Mystery photos: challenge No. 3!

In recent weeks, we have been asking Bulletin readers to help us identify mystery pictures from the CERN archive.


Over 23,000 pictures have now been uploaded, more than 16,000 of which have been matched to some 1,100 albums. We have checked over 500 of these albums to make sure they contain the right pictures, improving and translating their titles as we go along. But we still need help in getting picture-level information. 

The public response has kept up at a steady pace and we are still receiving many useful e-mails every day from all around the world (if you have sent us an e-mail, we promise to answer it as soon as possible). Especially helpful contributions have come from the many CERN retirees contacting us to share their memories, especially in terms of recognising individual people. But we are also very glad of the contributions from people who have experience working in similar technical fields who recognise pieces of equipment, or even people with no connection to CERN at all but who have even the slightest inkling of what the pictures show.

We would again like to express our sincerest thanks to everyone who has been getting in touch.

Here are a few more pictures which we have confidently identified since the last article

And some more tricky ones:

If you recognise any of these pictures, please get in touch.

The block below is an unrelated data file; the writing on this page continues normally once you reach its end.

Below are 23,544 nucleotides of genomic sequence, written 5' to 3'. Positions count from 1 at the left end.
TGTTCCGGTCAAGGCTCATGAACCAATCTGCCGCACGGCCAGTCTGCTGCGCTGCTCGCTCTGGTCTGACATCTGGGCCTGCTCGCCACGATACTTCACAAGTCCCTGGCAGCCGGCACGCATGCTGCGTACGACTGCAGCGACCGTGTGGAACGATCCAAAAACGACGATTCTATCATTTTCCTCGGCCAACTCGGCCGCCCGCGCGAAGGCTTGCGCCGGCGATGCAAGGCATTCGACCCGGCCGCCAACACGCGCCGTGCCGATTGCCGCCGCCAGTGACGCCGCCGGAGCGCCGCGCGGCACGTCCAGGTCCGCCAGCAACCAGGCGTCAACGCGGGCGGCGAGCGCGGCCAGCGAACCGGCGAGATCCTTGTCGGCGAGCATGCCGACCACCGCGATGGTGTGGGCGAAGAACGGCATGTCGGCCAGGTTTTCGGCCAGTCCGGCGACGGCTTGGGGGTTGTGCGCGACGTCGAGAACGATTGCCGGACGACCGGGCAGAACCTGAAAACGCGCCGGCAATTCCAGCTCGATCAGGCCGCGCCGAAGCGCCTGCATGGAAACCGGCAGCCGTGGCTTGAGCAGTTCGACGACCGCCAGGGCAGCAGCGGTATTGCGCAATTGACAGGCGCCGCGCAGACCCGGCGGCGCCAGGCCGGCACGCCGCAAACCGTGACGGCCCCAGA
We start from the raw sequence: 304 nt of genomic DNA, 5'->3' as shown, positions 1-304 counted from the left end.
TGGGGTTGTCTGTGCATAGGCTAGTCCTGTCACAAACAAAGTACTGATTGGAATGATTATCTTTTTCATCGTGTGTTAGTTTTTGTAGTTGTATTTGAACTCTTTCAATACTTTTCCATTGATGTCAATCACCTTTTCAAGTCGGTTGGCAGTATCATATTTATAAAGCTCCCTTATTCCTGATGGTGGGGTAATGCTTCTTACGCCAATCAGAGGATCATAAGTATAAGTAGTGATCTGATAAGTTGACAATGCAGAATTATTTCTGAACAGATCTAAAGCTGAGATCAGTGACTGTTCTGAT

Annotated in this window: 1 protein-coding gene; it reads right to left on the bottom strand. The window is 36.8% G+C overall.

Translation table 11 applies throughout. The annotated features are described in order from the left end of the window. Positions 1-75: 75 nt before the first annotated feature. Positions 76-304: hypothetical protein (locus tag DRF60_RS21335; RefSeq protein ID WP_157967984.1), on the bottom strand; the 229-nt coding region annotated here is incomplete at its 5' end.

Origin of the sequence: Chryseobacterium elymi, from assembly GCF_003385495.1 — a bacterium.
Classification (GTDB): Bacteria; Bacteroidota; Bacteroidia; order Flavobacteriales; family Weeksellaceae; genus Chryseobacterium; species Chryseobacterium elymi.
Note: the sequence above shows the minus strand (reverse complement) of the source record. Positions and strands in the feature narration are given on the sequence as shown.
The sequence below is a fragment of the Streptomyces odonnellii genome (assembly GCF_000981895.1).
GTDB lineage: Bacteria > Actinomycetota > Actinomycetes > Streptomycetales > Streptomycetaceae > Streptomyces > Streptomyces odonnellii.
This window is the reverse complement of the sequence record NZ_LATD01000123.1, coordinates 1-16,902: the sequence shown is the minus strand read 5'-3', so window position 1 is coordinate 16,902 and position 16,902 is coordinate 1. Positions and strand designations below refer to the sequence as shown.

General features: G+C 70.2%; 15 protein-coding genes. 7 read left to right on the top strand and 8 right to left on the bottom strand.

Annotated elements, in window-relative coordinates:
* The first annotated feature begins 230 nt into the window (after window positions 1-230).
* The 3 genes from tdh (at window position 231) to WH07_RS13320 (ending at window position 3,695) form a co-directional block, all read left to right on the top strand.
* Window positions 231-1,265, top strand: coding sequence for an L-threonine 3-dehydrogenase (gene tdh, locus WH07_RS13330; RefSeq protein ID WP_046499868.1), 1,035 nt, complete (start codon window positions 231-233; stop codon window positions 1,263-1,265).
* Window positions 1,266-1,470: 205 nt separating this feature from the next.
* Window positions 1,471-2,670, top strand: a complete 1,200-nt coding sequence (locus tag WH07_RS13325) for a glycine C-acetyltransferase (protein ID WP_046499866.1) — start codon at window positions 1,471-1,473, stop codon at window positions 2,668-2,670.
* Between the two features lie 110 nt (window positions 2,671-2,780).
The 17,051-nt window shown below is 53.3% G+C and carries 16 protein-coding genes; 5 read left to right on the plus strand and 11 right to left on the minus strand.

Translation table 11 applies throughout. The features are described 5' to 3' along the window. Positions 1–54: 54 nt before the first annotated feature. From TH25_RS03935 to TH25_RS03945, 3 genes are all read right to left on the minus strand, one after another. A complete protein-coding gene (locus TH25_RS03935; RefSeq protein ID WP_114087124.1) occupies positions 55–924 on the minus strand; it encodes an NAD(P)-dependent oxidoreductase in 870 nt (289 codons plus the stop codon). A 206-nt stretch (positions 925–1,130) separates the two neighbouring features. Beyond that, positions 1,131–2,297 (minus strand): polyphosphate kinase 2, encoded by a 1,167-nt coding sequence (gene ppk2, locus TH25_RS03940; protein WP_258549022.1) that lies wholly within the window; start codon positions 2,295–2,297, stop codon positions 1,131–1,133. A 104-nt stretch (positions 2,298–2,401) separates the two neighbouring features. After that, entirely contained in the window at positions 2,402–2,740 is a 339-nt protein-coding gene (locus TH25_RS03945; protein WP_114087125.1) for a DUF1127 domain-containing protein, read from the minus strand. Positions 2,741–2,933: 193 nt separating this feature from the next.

Thanks to recent additional efforts by the CERN Document Server team, the photo archive now has a comments feature. Logged-in users on the CERN website (people who do not have CERN accounts can create a lightweight account for free) can now submit their suggestions directly to the system.

For any other comments about the project, please get in touch by e-mail on

This digitisation project is a collaboration between the Collaboration and Information Services Group (IT-CIS) and the Scientific Information Service (GS-SIS).

An (accidental) caption contest...

While surfing through the many sites that picked up the story about the mystery photos, we found a large number of comments. Some of them helped the archivists in their quest, but others were just for fun… Here are some of our favourites:




The last two comments reference (respectively) “The Treachery of Images” by Belgian surrealist artist René Magritte and the 1985 movie Back to the Future’s DeLorean time machine.


by Alex Brown, Jens Vigen, Rosaria Marraffino